Intent on fulfilling their academic duties first, three senior players of the Mustang girls’ team wore their uniforms to their Chem 12 exam, so they wouldn’t be late for their home tournament game last Friday.
“They arrived just in time,” said coach, Jeff Kuhn, of Hannah Chisholm, Verena Brysch and Ashton Wade. “They finished class at 1:30 and the tip off was at 1:45.”
The girls had a fairly easy time dispatching a younger team from Lytton’s Kumsheen Secondary, Friday morning — but they were hit by a big change of pace in the afternoon game against Ashcroft.
“At the end of the first quarter, they were up by 12-11, but we were down by 20 at the end of the half,” recalled Kuhn. “We just came unglued. I don’t know what it was, but we had bad chemistry.
When he heard of the calamity on the court, science teacher Geordie Webber replied, “Yikes! I like to avoid responsibility for most things, especially sports losses. It was impressive to see the girls show up for the test in uniforms before their game.
“One of the main themes of Chemistry 12 is equilibrium and stress,” explained Webber. “Reversible reactions are said to be at equilibrium. Stresses can push the equilibrium one way or the other.
“In the case of the game and test, I suppose that Chemistry 12 and senior basketball were in equilibrium. The stress was a friendly chemistry test that was too great and completely destroyed the equilibrium.”
Hopefully, the girls scored well on the exam.
“Something was just off, for us,” said the coach. “We were not calm and we were throwing the ball away. We had 20 turnovers in the second quarter.”
This was during the last block of the day, where students could buy their way out of class by donating a food bank item. As a result, the stands had lots of locals to cheer on the home team. They also witnessed some impressive shooting in the 3-point shooting competition at half time.
Chisholm and Faith Johnny won the two-shooter competition, by draining a combined 16 treys in one minute. Chisholm then took the individual event by scoring 13 in one minute.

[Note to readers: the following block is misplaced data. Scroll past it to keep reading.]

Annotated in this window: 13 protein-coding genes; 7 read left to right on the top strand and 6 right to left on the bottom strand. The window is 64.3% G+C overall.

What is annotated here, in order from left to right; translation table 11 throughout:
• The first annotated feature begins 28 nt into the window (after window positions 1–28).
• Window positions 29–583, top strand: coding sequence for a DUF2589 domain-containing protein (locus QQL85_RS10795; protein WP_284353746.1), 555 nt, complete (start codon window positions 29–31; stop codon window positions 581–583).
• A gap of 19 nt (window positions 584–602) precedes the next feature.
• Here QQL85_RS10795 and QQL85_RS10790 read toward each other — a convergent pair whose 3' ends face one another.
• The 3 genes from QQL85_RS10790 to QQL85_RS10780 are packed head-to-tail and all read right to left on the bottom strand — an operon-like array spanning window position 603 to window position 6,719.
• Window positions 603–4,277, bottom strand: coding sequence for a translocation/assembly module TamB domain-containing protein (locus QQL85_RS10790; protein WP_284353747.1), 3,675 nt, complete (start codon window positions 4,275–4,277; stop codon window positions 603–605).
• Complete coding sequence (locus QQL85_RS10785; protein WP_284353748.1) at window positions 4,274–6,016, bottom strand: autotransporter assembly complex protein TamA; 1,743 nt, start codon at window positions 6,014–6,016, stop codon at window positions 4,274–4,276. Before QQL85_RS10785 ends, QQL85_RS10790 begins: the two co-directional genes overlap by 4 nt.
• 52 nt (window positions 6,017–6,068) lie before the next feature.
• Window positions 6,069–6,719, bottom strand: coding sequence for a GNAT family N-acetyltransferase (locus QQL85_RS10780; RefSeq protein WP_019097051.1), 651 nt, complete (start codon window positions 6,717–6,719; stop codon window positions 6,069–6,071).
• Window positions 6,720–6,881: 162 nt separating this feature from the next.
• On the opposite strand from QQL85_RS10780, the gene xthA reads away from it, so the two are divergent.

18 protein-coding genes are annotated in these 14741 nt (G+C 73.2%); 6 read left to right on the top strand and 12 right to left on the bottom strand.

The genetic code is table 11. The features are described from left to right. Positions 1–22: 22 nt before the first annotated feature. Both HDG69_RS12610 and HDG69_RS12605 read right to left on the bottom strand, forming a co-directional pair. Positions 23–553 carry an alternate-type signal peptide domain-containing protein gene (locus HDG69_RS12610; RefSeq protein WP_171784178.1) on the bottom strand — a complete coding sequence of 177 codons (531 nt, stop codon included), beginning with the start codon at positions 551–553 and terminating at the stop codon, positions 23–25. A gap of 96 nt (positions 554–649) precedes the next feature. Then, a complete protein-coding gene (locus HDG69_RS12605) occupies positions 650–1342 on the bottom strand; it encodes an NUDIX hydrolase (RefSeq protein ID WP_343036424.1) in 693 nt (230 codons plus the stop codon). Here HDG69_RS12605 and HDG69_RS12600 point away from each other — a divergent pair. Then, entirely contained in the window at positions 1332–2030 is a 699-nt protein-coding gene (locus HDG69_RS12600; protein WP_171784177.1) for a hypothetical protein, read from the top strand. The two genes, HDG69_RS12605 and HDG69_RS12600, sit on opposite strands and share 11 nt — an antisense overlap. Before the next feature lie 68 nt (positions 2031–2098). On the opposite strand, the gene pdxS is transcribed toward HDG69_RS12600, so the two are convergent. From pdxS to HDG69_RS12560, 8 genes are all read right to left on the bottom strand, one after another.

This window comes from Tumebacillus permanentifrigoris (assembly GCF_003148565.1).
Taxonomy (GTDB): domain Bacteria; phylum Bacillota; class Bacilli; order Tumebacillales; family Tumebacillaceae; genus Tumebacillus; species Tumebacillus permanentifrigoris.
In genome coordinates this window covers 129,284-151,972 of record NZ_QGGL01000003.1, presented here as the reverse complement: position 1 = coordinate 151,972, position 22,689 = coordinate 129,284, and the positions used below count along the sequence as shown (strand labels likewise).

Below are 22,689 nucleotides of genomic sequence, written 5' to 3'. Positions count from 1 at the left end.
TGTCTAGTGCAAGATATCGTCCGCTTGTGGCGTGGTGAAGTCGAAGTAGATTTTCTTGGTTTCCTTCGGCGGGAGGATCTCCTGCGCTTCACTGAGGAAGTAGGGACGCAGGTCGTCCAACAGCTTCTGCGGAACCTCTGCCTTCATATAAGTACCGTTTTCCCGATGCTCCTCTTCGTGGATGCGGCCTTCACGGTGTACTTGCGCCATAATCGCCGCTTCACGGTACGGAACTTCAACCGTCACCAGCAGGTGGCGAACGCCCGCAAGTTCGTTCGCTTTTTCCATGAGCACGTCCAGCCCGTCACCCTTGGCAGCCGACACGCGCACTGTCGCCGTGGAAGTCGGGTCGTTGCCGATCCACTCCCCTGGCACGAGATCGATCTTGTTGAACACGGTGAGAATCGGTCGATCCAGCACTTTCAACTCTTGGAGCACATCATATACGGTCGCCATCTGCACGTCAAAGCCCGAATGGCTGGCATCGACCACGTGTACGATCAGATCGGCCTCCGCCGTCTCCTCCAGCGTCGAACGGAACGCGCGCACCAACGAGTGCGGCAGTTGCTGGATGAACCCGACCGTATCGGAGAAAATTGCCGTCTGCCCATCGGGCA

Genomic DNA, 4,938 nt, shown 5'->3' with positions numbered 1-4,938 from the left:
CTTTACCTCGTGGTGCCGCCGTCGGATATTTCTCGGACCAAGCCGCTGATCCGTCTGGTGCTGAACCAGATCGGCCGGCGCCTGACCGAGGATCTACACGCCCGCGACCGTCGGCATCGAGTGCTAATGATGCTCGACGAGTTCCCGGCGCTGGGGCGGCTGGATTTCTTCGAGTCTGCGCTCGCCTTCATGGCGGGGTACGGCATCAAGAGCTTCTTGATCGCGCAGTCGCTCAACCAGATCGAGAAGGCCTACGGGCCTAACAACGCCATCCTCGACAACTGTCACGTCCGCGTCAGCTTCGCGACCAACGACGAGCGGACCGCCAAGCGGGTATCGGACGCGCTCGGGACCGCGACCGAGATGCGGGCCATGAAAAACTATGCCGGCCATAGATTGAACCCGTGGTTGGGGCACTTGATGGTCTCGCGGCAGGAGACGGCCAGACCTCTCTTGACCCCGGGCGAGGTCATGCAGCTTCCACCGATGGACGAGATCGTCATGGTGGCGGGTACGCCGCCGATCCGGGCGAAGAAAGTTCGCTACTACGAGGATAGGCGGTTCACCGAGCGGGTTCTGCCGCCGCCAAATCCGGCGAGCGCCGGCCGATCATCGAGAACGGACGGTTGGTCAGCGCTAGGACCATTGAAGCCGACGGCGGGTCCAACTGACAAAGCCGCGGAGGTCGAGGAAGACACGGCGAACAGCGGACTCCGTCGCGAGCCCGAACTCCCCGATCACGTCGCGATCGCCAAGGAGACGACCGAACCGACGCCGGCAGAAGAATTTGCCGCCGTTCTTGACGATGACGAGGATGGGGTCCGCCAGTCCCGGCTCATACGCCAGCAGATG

The success at half time didn’t flow into the third quarter, where game officials called 13 Hope infractions, versus only one for the opponents. Chisholm, Brysch and Johnny got into foul trouble and the outcome was sealed.
Ashcoft’s #1 and #2 put on an impressive clinic on ball control, passing and shooting throughout the match — and their team went on to win the seven-team tournament.
The loss put Hope into the consolation round, where they beat Langley’s D.W. Poppy on Friday night, then Kumsheen again on Saturday.
Game MVPs for Hope in the final three games were Grade 12s Chisholm and Brysch — and Emily Taylor, a Grade 10.
“We were able to play the whole bench and everybody got in on the scoring during the tournament,” said Kuhn.
The team also welcomed back Mya Kamp, who had intended to take the year off from basketball — then realized she was missing it.
“She didn’t play much, but she had nine points and five rebounds in six minutes, against Poppy,” said coach Kuhn. “She’s our tallest player and a Grade 10. She’ll make a big difference for us against Agassiz in league play.
The Mustangs finished fourth, behind Ashcroft, Barriere and Agassiz.
Monday night, the girls faced Unity Christian at home and gave a strong effort, despite a daunting challenge.
“They are ranked first or second in the province,” said Kuhn, “so we did a lot better than I thought we would. The girls played the best defensively I’ve ever seen them play.
“The difference was the shooting,” he added. “Both teams took 71 shots. We scored on 14 per cent of ours — and they had 38 per cent.”
The girls face the Mustangs alumni in the homecoming match tonight (Dec. 19), a Christmas tradition for the school. Game time for the girls is 6:15 p.m. and the boys, 8 p.m..